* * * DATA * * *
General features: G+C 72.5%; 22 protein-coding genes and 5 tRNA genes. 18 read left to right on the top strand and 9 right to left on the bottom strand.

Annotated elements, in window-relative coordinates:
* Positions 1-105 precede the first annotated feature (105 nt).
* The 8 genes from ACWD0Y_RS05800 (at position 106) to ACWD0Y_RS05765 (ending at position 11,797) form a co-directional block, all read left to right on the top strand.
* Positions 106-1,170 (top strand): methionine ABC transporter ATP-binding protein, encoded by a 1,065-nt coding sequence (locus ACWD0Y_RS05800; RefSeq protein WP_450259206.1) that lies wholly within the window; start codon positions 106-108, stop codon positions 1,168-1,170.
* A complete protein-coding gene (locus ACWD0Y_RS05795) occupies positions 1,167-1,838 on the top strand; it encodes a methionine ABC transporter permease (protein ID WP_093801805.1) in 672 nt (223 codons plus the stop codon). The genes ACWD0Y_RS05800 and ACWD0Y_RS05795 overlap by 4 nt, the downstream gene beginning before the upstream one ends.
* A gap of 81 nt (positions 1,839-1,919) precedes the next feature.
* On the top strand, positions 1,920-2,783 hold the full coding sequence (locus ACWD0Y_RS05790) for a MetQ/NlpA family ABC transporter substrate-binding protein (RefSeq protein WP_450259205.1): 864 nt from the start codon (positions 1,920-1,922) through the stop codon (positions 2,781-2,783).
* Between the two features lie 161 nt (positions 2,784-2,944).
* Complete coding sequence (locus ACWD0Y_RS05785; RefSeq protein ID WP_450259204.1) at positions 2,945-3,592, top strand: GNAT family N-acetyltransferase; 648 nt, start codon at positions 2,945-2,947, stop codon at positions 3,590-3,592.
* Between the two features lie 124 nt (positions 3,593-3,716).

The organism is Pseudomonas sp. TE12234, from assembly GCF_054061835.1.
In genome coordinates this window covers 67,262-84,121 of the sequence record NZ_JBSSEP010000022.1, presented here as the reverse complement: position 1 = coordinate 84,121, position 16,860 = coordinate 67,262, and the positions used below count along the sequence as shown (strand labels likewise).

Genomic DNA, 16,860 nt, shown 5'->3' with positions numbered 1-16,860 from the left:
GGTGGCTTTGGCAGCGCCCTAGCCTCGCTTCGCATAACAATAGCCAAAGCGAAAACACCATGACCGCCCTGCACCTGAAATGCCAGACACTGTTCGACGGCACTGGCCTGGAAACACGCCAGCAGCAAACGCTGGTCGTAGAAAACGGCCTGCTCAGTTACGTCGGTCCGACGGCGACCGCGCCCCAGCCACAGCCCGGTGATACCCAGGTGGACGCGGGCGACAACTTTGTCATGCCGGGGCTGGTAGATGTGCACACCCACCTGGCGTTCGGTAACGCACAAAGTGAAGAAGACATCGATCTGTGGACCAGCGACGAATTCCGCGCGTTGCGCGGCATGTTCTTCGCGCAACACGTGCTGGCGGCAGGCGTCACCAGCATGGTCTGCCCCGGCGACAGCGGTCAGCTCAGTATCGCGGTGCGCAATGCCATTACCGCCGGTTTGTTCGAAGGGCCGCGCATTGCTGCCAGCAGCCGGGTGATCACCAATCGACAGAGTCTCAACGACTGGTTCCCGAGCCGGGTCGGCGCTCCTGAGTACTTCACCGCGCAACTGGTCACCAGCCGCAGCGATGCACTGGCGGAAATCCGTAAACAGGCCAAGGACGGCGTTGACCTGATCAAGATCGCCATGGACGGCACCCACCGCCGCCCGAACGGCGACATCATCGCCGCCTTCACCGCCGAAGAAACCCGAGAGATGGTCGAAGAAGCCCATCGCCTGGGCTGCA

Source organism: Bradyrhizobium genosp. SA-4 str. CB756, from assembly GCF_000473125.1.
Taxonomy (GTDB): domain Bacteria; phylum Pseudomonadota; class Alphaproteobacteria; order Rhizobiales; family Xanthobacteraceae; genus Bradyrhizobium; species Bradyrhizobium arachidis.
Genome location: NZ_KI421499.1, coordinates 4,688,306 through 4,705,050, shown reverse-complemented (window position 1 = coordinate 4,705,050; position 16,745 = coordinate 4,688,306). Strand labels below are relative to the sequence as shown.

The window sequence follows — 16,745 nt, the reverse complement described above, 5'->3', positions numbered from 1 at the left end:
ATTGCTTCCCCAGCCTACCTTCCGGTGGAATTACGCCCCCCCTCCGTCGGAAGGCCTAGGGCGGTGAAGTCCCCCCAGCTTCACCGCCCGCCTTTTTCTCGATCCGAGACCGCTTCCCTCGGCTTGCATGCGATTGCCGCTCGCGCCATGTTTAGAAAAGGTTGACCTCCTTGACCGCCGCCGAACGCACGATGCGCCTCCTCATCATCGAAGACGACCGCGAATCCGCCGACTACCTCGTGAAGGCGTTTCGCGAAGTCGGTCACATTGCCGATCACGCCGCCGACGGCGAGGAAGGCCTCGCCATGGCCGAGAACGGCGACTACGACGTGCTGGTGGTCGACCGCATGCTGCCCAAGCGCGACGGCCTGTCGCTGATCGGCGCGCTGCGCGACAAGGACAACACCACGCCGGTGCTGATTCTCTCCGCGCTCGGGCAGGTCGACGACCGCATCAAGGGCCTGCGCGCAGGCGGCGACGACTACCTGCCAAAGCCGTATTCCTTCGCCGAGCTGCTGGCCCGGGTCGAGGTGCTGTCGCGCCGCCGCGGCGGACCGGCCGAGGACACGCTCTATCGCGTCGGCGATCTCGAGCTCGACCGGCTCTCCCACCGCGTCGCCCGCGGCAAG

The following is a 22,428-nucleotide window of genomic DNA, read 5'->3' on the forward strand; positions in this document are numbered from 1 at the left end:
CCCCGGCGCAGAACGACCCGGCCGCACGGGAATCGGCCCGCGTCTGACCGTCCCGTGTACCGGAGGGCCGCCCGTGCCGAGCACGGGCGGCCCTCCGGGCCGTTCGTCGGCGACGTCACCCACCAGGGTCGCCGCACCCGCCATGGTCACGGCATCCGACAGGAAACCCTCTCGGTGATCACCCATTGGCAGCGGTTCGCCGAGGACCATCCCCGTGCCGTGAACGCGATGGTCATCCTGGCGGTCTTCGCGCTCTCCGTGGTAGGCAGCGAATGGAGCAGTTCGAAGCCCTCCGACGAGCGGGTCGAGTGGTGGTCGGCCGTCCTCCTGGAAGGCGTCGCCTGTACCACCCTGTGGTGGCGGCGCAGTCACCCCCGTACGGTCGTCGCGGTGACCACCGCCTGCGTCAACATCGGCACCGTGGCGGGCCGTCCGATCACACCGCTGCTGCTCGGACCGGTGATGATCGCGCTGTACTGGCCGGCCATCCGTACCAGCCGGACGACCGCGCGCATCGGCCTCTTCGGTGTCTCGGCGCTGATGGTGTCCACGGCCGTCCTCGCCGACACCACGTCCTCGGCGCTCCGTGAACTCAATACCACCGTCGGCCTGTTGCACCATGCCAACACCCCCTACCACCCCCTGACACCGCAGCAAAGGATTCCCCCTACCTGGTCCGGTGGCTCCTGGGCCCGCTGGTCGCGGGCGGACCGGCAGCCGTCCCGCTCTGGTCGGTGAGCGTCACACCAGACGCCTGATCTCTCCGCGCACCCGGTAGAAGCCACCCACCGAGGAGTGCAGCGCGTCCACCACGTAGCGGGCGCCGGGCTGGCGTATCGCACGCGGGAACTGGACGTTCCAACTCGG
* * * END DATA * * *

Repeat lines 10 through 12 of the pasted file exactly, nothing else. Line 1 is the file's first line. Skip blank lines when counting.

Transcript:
* Complete coding sequence (locus ACWD0Y_RS05785; RefSeq protein ID WP_450259204.1) at positions 2,945-3,592, top strand: GNAT family N-acetyltransferase; 648 nt, start codon at positions 2,945-2,947, stop codon at positions 3,590-3,592.
* Between the two features lie 124 nt (positions 3,593-3,716).

The organism is Pseudomonas sp. TE12234, from assembly GCF_054061835.1.